HB 117 would remove the requirement that an applicant must present three affidavits to the Mississippi Department of Environment Quality’s examining committee to receive a license, in addition to being at least age 21, reasonable knowledge of the DEQ rules and regulations on wells, and have three years’ experience.
Securing an affidavit, much less three, requires the costly services of an attorney, which can be a substantial barrier to entry for someone wanting to enter the well drilling profession. Alabama, Arkansas, and Louisiana do not have the affidavit requirement.
Though just one license, this is a good step toward making it easier to earn a living in Mississippi.
Today, about 19 percent of Mississippians are in an occupation that requires a license. And this is particularly troubling in low and middle-income occupations. Mississippi currently licenses 66 of 102 lower-income occupations, as identified by Institute for Justice.
On average, licensing for low and middle-income occupations in Mississippi requires an individual to complete 160 days of training, to pass two exams, and to pay $330 in fees. Those numbers will vary depending on the industry. For example, a shampooer must receive 1,500 clock hours of education. A fire alarm installer must pay over $1,000 in fees.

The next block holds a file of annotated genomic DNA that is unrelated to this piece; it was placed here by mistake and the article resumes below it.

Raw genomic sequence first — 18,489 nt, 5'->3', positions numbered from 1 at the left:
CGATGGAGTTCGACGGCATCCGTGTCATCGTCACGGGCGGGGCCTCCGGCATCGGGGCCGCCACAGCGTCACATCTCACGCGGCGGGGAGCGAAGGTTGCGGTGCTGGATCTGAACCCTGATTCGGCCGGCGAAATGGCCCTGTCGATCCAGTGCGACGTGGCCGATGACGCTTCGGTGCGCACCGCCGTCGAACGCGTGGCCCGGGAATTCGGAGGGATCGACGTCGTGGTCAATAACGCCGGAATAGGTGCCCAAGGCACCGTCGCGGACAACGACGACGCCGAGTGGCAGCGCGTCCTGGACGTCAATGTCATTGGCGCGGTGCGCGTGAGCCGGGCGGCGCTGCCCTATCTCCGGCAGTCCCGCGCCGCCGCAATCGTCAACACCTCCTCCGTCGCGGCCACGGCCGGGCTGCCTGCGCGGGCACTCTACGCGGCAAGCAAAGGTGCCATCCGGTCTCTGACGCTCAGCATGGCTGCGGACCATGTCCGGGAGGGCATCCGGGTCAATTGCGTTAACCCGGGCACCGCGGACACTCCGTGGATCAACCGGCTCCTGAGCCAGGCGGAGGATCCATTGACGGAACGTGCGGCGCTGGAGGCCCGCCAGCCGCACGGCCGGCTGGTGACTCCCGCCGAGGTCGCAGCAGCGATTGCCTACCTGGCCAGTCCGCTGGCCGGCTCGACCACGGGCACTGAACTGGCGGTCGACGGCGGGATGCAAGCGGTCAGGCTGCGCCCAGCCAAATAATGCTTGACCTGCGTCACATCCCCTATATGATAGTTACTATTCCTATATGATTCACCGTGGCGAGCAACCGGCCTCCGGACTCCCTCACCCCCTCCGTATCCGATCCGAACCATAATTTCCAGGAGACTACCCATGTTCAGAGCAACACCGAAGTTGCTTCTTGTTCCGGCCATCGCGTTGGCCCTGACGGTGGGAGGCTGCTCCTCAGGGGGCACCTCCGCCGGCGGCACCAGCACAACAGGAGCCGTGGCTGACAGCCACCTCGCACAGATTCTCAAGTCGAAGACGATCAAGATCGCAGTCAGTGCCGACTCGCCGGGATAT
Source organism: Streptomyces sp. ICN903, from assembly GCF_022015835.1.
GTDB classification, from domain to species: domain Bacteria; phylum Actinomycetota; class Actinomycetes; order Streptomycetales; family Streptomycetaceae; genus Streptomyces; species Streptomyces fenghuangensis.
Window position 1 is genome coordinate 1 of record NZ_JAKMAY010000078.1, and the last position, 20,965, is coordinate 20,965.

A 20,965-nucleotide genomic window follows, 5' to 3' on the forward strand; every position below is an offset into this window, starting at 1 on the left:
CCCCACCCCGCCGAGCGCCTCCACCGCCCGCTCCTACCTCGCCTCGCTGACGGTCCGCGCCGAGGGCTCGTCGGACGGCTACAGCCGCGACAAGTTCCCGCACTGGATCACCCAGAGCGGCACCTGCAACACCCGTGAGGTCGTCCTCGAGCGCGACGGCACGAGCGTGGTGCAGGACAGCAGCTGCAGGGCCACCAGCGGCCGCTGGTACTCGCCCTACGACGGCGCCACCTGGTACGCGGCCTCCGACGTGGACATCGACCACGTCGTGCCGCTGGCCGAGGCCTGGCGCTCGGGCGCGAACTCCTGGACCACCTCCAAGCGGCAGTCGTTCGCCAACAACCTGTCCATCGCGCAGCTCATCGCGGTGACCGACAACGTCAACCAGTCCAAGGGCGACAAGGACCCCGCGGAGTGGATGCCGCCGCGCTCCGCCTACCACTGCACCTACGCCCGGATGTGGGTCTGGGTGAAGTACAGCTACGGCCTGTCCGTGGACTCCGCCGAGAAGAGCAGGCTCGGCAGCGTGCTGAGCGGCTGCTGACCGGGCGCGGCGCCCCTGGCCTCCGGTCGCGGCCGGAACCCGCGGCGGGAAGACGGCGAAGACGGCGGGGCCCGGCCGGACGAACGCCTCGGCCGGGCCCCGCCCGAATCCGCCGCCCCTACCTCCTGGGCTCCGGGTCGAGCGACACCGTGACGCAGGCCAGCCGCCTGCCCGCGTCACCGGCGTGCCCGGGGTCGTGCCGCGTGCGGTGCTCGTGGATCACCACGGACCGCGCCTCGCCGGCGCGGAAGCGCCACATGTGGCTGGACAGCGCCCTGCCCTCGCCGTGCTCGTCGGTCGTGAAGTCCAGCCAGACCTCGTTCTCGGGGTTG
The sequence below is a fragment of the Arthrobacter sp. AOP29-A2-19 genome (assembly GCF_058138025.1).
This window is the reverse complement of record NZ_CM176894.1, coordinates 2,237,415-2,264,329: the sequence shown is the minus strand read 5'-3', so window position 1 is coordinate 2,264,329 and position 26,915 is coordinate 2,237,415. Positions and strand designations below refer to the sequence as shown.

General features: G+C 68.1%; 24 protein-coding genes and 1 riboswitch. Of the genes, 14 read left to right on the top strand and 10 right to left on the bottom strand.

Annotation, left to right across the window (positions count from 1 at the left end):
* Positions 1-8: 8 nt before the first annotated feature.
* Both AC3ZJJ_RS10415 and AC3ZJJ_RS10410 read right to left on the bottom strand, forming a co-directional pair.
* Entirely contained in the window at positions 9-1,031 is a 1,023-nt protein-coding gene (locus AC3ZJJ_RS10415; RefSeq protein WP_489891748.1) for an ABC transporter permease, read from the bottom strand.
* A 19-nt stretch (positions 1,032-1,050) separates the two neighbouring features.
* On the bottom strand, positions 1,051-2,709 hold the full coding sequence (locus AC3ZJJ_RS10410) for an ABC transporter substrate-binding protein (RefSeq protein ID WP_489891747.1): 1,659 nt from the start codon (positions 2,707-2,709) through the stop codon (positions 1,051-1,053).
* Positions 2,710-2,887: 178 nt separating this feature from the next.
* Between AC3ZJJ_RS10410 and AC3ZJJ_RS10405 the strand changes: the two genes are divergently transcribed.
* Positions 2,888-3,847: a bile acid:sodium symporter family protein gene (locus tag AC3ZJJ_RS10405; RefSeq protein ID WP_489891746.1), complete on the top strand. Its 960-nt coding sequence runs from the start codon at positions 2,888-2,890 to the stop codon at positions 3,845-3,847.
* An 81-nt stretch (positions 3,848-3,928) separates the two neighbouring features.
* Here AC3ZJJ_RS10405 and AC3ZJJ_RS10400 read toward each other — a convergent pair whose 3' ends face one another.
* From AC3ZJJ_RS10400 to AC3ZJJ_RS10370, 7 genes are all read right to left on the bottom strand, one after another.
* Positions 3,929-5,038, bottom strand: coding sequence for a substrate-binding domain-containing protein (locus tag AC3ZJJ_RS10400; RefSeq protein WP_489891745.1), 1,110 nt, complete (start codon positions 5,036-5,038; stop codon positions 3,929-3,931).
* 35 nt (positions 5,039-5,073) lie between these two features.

The net result is a decrease in the number of people who can work. A study from the National Bureau of Economic Research found that occupational licensing reduces labor supply by 17 to 27 percent.
In Mississippi, the Institute for Justice estimates that licensing has cost the state 13,000 jobs. That represents two Nissan plants that could be created by reducing our licensing burden, and it wouldn’t require a dime in taxpayer incentives.
MCPP has reviewed this legislation and finds that it is aligned with our principles and therefore should be supported.
Read HB 117.
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